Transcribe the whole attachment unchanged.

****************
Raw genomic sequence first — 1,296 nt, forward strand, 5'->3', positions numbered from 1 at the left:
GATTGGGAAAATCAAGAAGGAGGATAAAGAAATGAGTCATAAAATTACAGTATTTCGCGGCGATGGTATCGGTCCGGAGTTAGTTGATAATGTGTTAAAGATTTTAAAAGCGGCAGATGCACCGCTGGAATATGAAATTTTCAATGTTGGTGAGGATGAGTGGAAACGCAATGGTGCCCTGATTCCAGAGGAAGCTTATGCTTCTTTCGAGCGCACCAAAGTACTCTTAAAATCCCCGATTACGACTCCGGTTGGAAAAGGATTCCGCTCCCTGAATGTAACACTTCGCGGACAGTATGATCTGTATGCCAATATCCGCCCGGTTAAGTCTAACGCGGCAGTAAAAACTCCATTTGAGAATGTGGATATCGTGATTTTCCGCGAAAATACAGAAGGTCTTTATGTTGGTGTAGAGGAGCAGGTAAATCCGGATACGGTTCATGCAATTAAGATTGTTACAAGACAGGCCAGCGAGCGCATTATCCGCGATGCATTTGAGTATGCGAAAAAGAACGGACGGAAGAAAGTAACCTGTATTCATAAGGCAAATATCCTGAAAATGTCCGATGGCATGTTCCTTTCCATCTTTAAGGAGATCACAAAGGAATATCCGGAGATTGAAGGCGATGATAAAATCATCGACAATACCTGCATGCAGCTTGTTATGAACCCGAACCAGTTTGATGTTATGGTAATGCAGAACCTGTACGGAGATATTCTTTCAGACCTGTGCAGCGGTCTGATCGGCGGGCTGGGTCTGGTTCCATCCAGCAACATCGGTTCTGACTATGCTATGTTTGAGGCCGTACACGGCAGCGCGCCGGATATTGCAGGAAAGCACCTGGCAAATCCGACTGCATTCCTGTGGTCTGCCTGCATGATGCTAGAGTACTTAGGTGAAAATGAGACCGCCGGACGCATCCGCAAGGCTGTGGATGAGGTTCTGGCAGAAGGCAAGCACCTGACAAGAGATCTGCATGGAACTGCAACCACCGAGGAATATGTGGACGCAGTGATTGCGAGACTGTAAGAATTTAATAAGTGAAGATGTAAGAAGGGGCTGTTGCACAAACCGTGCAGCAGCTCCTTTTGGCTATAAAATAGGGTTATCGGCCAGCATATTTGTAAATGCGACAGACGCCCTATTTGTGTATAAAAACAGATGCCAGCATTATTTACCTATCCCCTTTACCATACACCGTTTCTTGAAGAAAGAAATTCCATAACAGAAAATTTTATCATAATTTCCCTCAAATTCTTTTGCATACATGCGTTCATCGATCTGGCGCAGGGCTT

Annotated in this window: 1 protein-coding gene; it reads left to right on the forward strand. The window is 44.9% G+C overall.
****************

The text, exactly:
Raw genomic sequence first — 1,296 nt, forward strand, 5'->3', positions numbered from 1 at the left:
GATTGGGAAAATCAAGAAGGAGGATAAAGAAATGAGTCATAAAATTACAGTATTTCGCGGCGATGGTATCGGTCCGGAGTTAGTTGATAATGTGTTAAAGATTTTAAAAGCGGCAGATGCACCGCTGGAATATGAAATTTTCAATGTTGGTGAGGATGAGTGGAAACGCAATGGTGCCCTGATTCCAGAGGAAGCTTATGCTTCTTTCGAGCGCACCAAAGTACTCTTAAAATCCCCGATTACGACTCCGGTTGGAAAAGGATTCCGCTCCCTGAATGTAACACTTCGCGGACAGTATGATCTGTATGCCAATATCCGCCCGGTTAAGTCTAACGCGGCAGTAAAAACTCCATTTGAGAATGTGGATATCGTGATTTTCCGCGAAAATACAGAAGGTCTTTATGTTGGTGTAGAGGAGCAGGTAAATCCGGATACGGTTCATGCAATTAAGATTGTTACAAGACAGGCCAGCGAGCGCATTATCCGCGATGCATTTGAGTATGCGAAAAAGAACGGACGGAAGAAAGTAACCTGTATTCATAAGGCAAATATCCTGAAAATGTCCGATGGCATGTTCCTTTCCATCTTTAAGGAGATCACAAAGGAATATCCGGAGATTGAAGGCGATGATAAAATCATCGACAATACCTGCATGCAGCTTGTTATGAACCCGAACCAGTTTGATGTTATGGTAATGCAGAACCTGTACGGAGATATTCTTTCAGACCTGTGCAGCGGTCTGATCGGCGGGCTGGGTCTGGTTCCATCCAGCAACATCGGTTCTGACTATGCTATGTTTGAGGCCGTACACGGCAGCGCGCCGGATATTGCAGGAAAGCACCTGGCAAATCCGACTGCATTCCTGTGGTCTGCCTGCATGATGCTAGAGTACTTAGGTGAAAATGAGACCGCCGGACGCATCCGCAAGGCTGTGGATGAGGTTCTGGCAGAAGGCAAGCACCTGACAAGAGATCTGCATGGAACTGCAACCACCGAGGAATATGTGGACGCAGTGATTGCGAGACTGTAAGAATTTAATAAGTGAAGATGTAAGAAGGGGCTGTTGCACAAACCGTGCAGCAGCTCCTTTTGGCTATAAAATAGGGTTATCGGCCAGCATATTTGTAAATGCGACAGACGCCCTATTTGTGTATAAAAACAGATGCCAGCATTATTTACCTATCCCCTTTACCATACACCGTTTCTTGAAGAAAGAAATTCCATAACAGAAAATTTTATCATAATTTCCCTCAAATTCTTTTGCATACATGCGTTCATCGATCTGGCGCAGGGCTT

Annotated in this window: 1 protein-coding gene; it reads left to right on the forward strand. The window is 44.9% G+C overall.